Snippets of stories heard from the other side of the curtain:

“That you, Jake!—Get me your ma!—Quick!” The muffled voice speaks with urgency, the palm of her hand thrumming the handrail of the gurney. On the other side of the curtain heavy breathing punctuates the drama. “Yeah—You got it—I’m in the ER—With a nosebleed. I’m full of packing.” Hours pass until her discharge to the nursing home.

“Your blood sugar’s down to 550—Down 200 since you’ve been with us,” the nurse says as she yanks the curtain behind her revealing muddied work boots atop the gurney. He moans, turns over. “If it keeps going down like this, we can let you go home by evening. Either that or keep you overnight to monitor you—At any rate we gotta figure out a way to keep you supplied with insulin.” More hours pass until his discharge.

“What’s happened here?” asks the doctor wearing green scrubs as he fingers the stethoscope around his neck and steps behind the curtain.

“You see—It’s like this—My mama fell off the porch and cut her head on the driveway.” Her words ache with fear. “Bleeding all over the place—She’s no business out there alone—I always tell her that—But she forgets—She’s all I got!” She stifles a sob. Still more hours pass until my room is available. As I leave the unit, I wish them God’s blessing. The toothless matriarch beams, her wound cleaned and sutured as she awaits more tests.

Such stories mitigate suffering and disclose the Compassionate Observer within our midst.

 

 

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From my reflection upon the evil splicing the Brett Kavanagh confirmation hearings, together with the media flimflam in its wake, have emerged an ancient liturgical ritual and a story, both from the Bible.

In Leviticus 16: 7–10, we learn of the Day of Atonement (Yom Kippur), the most holy day of worship in the Jewish calendar; its intent was to purify the Israelites’ sinfulness that impeded their covenantal relationship with Yahweh. The High Priest cast their guilt and shame upon the head of a goat and then beat it into the desert, never to be seen again. The Israelites felt better, but remained ignorant of the flawed depths within their unconscious, still unknown to them.

Unfortunately, this practice of scapegoating continues, despite the ongoing explorations around the globe in the depth psychology of Sigmund Freud and Carl Jung.

And in the gospel of John 8: 1-11, we watch how Jesus dealt with the scribes and Pharisees, bent upon stoning the adulterous woman in their keep. He looks at them, says nothing, then leans over and begins writing in the sand. Infuriated by his silence, they badger him further and remind him of the penalty in the Mosaic Law for such crimes. Then comes his measured response: “Let him without sin cast the first stone.” Then he resumes writing. And we remember what followed.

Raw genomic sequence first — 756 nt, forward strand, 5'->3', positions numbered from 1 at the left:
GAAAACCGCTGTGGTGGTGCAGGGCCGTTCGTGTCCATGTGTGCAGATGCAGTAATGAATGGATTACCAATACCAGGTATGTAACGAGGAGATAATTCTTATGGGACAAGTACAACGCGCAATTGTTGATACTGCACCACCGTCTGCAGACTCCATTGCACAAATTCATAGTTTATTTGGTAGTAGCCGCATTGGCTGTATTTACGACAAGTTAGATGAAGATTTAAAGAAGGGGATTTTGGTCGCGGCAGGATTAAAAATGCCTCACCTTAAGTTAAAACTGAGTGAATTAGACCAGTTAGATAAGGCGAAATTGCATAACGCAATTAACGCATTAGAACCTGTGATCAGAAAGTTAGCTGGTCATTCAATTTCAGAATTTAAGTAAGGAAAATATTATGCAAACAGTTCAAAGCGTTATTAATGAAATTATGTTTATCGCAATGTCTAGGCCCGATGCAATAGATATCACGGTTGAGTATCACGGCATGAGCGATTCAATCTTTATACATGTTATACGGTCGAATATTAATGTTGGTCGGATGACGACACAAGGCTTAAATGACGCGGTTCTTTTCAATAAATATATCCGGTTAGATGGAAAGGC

Both passages speak to the human condition with its minefields littering our inner landscapes. Shrouded in impenetrable darkness lay deadly energies that kill or maim: anger, greed, lust, sloth, pride, gluttony, and envy. I know. I have all of them. Only when trip-wired do we experience them, either in others or ourselves.

That happened during the media bedlam of last Thursday in the Senate Judiciary Committee hearing and its aftermath: frenzy inflated egos, unleashed inhibitions, and wounded spirits, perhaps irreparably.

Evil flaunted its poison. The challenge is to be wary of our own and drop the rock.

 

 

Goats from Bob’s Mobile Petting Zoo munch the begonias along the front walk of the brownstone. On the front stoop, kids bottle-feed spring lambs and pet others. Nearby, a saddled pony tosses her blonde mane and waits with her handler for the next rider. Ducks squawk as a neighbor, broom in hand, shoos them from her roses. Rock music and squeals of laughter pour through opened windows, their lace curtains frisked by winds within the froth of play.

It’s Chris’s surprise party for his twelfth birthday.

Inside, multi-colored streamers festoon the walls and fixtures, helium balloons smooch the ceilings, paper plates drip with remains of pizza and ice cream. Upon the dining room table dances the father who organized this after-school party; Chris and his buddies gyrate in tandem with him. In all the rooms more kids wearing party hats jump on sofa cushions and dance.

A sense of concerted play makes complete sense of this apparent mayhem until abruptly ended by the return of the irate mother, an interior design executive. “The party’s over,” says the father, and their shared camaraderie fizzles.

So the 1994 movie, Mrs. Doubtfire, begins.

Had not the mother axed this party, it would have continued into the evening; its momentum, open-ended and spiced with joy, fired imaginations of the participants and blessed them.

Imagine if Mrs. Doubtfire (the father’s later disguise) would throw a similar party on Capitol Hill—It would have to be a surprise.

 

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